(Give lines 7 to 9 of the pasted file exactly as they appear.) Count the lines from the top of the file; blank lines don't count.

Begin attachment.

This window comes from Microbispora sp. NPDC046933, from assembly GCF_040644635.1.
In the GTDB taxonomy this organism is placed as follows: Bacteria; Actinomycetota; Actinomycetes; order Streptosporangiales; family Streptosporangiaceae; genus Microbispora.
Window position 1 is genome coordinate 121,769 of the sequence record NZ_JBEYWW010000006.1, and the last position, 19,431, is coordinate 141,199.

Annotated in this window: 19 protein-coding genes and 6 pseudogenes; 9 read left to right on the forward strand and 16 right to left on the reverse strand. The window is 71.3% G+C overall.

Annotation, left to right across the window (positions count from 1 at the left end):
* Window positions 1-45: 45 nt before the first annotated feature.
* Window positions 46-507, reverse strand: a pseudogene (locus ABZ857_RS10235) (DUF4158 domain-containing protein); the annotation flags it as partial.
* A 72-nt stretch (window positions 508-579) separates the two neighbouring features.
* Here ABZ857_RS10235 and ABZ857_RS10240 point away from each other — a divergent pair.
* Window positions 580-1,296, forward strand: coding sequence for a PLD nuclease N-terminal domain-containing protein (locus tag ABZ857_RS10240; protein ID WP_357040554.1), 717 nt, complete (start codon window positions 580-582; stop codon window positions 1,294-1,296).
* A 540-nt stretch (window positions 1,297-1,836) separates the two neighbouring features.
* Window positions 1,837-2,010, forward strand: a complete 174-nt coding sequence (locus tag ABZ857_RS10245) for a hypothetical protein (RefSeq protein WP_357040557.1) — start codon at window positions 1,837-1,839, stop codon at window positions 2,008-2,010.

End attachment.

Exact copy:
* Window positions 46-507, reverse strand: a pseudogene (locus ABZ857_RS10235) (DUF4158 domain-containing protein); the annotation flags it as partial.
* A 72-nt stretch (window positions 508-579) separates the two neighbouring features.
* Here ABZ857_RS10235 and ABZ857_RS10240 point away from each other — a divergent pair.